Beans Binding Between Separate Forms
By dananourie on Jun 02, 2008
by Patrick Keegan
Continuing from my last post, I'll show the next steps in the creation of this simple (but not too simple) client purchase application. This time, our main focus is in creating a separate dialog which we will use for data entry. We'll need to do a few tricks so that input from the dialog is propagated to the main form and then the database.
But first we'll need to clear up a few loose ends. As I alluded to last time, I use AUTO_INCREMENT attributes for the ID columns of the CLIENTS, COUNTRIES, and ORDERS tables. This means that whenever a new row is added to those tables, that row's AUTO_INCREMENT field is given a unique value (the value of the last new record + 1). For me using AUTO_INCREMENT is a handy way to ensure having unique records.
When you generate the skeleton of the application in the New Java Desktop Application wizard, the IDE generates two entity classes (Clients.java and Orders.java) that represent database tables with the same names. However, these entity classes are missing code to deal with the AUTO_INCREMENT fields. Without that code, you will get errors when trying to enter new records. To fix that:
- Open the Clients.java class.
- Navigate to the line after the one containing
- Enter the line
- Press Ctrl-Shift-I to generate the necessary import statements for this annotation.
- Repeat the process for Orders.java.
Note: You can also use code completion here. It takes three selections to get the entire line, but the import statements are generated for free.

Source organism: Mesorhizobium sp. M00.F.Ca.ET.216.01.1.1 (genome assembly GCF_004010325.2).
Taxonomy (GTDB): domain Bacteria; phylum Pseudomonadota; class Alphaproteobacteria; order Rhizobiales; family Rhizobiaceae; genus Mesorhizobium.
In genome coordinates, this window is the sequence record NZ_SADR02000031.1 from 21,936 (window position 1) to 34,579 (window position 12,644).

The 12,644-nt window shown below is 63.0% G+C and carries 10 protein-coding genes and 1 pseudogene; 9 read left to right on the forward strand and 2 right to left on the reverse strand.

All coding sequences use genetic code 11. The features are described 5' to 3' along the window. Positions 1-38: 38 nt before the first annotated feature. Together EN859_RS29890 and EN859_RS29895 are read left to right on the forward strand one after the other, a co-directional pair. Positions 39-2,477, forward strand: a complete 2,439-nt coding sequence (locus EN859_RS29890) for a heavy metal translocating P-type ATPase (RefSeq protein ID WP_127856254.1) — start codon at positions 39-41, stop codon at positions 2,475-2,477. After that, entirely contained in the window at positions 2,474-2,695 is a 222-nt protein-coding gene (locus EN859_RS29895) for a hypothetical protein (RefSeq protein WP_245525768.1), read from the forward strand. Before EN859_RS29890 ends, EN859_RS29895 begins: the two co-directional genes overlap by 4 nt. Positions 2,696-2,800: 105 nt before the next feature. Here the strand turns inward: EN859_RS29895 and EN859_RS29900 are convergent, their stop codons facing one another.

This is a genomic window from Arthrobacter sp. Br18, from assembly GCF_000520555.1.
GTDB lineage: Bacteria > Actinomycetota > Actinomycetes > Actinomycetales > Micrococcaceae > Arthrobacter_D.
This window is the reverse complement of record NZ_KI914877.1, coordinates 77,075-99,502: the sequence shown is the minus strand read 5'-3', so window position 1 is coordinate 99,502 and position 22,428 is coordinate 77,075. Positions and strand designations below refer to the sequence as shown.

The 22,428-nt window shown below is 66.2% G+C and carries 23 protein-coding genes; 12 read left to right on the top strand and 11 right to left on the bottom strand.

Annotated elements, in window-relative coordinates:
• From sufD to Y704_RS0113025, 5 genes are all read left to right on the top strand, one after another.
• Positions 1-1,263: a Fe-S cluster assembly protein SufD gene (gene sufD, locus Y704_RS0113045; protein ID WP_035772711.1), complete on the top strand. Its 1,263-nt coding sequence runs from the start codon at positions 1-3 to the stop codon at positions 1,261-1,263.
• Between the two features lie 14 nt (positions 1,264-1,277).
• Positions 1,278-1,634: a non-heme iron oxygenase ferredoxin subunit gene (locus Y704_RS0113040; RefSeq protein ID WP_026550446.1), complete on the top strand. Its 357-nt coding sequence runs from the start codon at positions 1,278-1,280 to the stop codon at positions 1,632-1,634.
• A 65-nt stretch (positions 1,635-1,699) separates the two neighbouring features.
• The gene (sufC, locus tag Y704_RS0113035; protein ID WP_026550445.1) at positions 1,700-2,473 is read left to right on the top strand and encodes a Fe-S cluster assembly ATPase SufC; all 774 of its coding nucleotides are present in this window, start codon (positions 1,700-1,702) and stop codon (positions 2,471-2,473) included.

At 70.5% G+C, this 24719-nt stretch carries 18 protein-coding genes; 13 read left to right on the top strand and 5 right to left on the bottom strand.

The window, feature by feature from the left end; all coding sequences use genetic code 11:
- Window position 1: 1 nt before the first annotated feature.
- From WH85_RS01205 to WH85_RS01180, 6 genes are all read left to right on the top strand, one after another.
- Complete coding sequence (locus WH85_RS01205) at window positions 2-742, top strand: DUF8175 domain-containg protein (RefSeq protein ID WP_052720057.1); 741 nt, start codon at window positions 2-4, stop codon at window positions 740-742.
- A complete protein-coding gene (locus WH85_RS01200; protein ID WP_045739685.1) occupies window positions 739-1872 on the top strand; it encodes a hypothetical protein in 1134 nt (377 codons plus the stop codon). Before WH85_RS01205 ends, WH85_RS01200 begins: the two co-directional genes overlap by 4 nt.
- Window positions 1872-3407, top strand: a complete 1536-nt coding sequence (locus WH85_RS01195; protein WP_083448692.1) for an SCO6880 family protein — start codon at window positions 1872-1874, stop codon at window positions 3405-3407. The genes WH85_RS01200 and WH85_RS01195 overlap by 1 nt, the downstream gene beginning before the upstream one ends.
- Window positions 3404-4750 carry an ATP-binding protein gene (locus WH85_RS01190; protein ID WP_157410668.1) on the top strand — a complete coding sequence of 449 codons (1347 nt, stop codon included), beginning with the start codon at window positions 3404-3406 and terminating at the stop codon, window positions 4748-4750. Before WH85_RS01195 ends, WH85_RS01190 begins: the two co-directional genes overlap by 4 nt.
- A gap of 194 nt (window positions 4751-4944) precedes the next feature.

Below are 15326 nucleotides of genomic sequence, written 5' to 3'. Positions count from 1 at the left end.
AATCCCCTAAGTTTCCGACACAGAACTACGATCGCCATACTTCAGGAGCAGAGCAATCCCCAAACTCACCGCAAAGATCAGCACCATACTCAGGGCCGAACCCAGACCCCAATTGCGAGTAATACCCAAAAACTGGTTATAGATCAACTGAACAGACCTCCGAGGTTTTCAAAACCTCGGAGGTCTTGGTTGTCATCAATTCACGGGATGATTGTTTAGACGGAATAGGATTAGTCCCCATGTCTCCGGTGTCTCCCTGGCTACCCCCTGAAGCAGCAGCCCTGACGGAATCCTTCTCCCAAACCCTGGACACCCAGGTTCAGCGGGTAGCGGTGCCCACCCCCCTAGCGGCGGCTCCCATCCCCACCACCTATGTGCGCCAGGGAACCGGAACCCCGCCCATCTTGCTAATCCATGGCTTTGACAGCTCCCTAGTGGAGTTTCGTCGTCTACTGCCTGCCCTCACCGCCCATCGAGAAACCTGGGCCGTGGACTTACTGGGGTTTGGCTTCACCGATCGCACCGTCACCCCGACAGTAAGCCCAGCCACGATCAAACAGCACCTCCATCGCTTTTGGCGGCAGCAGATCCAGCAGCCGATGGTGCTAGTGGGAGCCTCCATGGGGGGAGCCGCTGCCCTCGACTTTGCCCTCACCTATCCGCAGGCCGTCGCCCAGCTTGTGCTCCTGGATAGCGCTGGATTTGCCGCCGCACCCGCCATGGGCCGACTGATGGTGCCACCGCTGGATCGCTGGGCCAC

Once you have added these annotations, you can run the application and start adding data. Click the top New button to add a client. With a client selected, click the bottom New button to add an order for that client. Click Save to push your changes to the database. Click Refresh to back out any unsaved changes.
I like tables for browsing data, but I think they leave something to be desired for data entry. So for this application, we'll add dialogs for data entry.
To create and populate the JDialog, follow these steps:
- Right-click the package that contains your classes and choose New |
Other. Select Swing GUI Forms | JDialog Form template and name it
- From the Palette window drag, drop, and arrange components for the customer's personal details.
You should have JLabels for each of the following fields: first name, last name, address, city, state, zip code, country, and phone number. You should have JTextFields for each of those fields, except for country, for which we will use a JComboBox.
- Edit the display text for JLabels.
- Add two buttons and name them Save and Cancel.
- (Optional) Rename all of the components you have added to more memorable names, such as
firstNameLabel. You can do this inline in the Inspector window.
The resulting layout should look something like what you see below.
Read the rest of this tutorial.